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Original article
peer-reviewed

Rising Incidence of Glioblastoma Multiforme in a Well-Defined Population



Abstract

Background and Objectives

The incidence of glioblastoma multiforme (GBM) ranges from 0.59 to 5 per 100,000 persons, and it is on the rise in many countries. The reason for this rise is multifactorial, and possible contributing factors include an aging population, overdiagnosis, ionizing radiation, air pollution and others. The aim of this study is to conduct an epidemiological study of GBM in a well-defined population over a 10-year period and determine its significance, while comparing results with international standards.

Materials and Methods

All histological diagnoses of GBM in Malta from 2008 to 2017 were identified. Poisson regression was used to determine significance in incidence variation. Log-rank tests were used to compare the survival distributions of each variable. Cox regression for survival analysis with the Breslow method for ties was then performed to consider the overall model.

Results

A total of 100 patients (61 males; mean age 60.29±10.09 years) were diagnosed with GBM over the period 2008 to 2017. There was a significant increase in incidence from 0.73 to 4.49 per 100,000 over the 10-year period (p≤0.001). The most common presenting complaint was limb paresis (29%). Approximately 65% of patients were treated with maximum safe resection (MSR). Using Cox regression analysis, younger age at presentation and treatment with MSR significantly improved survival (p=0.026 and p≤0.001, respectively). The median survival was 10 months.

Conclusions

An increasing incidence of GBM is becoming evident, while the median survival remains low. This troubling trend emphasizes the importance of further research into GBM etiology and treatment.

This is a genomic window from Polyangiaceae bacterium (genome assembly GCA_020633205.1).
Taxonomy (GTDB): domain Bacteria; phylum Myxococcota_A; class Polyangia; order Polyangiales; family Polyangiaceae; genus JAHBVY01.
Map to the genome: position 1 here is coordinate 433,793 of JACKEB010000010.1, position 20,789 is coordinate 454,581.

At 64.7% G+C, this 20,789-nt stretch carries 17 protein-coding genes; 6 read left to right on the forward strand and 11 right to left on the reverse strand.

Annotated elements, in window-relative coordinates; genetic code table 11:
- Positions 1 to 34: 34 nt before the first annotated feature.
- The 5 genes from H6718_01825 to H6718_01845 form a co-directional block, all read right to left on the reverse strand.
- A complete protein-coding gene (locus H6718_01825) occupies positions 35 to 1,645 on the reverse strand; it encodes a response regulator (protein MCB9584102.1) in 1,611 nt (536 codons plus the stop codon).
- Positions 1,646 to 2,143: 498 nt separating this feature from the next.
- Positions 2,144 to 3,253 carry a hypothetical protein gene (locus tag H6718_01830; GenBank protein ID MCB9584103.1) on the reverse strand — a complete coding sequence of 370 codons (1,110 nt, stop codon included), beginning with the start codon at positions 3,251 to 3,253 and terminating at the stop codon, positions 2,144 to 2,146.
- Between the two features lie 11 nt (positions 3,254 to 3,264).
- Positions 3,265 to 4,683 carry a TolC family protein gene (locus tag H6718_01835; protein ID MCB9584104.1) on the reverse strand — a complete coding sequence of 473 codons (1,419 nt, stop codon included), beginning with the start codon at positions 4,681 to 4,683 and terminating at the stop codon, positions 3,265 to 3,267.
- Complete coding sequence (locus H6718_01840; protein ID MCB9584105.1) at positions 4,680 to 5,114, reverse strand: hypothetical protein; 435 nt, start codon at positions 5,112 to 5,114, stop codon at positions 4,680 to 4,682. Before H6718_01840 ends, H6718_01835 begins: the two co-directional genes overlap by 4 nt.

Introduction

Glioblastoma multiforme (GBM) is the most commonly occurring malignant primary brain tumor, representing 77%-81% of all primary malignant tumors of the central nervous system (CNS) [1]. It is classified as a grade IV diffuse astrocytic and oligodendroglial tumor by the World Health Organization [2]. The mean age of primary GBM presentation is 62 years, and the median survival is approximately 14.6 months [1,3]. The poor prognosis associated with GBM is well documented, while survival rates remain disappointingly low despite medical and surgical advances.

International studies reveal an approximate annual incidence rate of 0.59 to 5 per 100,000 persons; however, there have been studies indicating a rise in incidence [4-8]. Miranda-Filho et al. in 2017 described increasing rates of CNS and brain cancers in countries in South America, Eastern Europe and Southern Europe, while decreasing rates were only reported in Japan [9]. Dobes et al. in 2011 have also noted an increasing incidence of GBM tumors in two of their multicentered Australian studies, with a particular increase in frontal and temporal lobe GBM tumors [10].